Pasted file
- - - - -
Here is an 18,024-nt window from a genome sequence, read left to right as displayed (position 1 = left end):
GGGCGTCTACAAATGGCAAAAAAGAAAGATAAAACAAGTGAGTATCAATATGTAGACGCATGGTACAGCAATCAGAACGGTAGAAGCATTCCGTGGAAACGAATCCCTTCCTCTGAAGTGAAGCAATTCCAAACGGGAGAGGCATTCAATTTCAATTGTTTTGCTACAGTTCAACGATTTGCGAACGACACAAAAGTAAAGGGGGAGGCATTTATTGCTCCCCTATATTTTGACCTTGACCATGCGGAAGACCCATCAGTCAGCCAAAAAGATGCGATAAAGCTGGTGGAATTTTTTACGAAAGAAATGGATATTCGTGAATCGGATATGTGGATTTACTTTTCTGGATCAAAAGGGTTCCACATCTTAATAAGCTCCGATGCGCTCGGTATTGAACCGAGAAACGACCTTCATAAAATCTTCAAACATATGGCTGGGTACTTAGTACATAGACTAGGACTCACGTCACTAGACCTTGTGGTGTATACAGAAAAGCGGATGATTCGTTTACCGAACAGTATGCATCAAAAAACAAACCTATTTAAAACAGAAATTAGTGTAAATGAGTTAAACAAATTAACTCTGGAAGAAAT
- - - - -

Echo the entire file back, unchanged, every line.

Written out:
Here is an 18,024-nt window from a genome sequence, read left to right as displayed (position 1 = left end):
GGGCGTCTACAAATGGCAAAAAAGAAAGATAAAACAAGTGAGTATCAATATGTAGACGCATGGTACAGCAATCAGAACGGTAGAAGCATTCCGTGGAAACGAATCCCTTCCTCTGAAGTGAAGCAATTCCAAACGGGAGAGGCATTCAATTTCAATTGTTTTGCTACAGTTCAACGATTTGCGAACGACACAAAAGTAAAGGGGGAGGCATTTATTGCTCCCCTATATTTTGACCTTGACCATGCGGAAGACCCATCAGTCAGCCAAAAAGATGCGATAAAGCTGGTGGAATTTTTTACGAAAGAAATGGATATTCGTGAATCGGATATGTGGATTTACTTTTCTGGATCAAAAGGGTTCCACATCTTAATAAGCTCCGATGCGCTCGGTATTGAACCGAGAAACGACCTTCATAAAATCTTCAAACATATGGCTGGGTACTTAGTACATAGACTAGGACTCACGTCACTAGACCTTGTGGTGTATACAGAAAAGCGGATGATTCGTTTACCGAACAGTATGCATCAAAAAACAAACCTATTTAAAACAGAAATTAGTGTAAATGAGTTAAACAAATTAACTCTGGAAGAAAT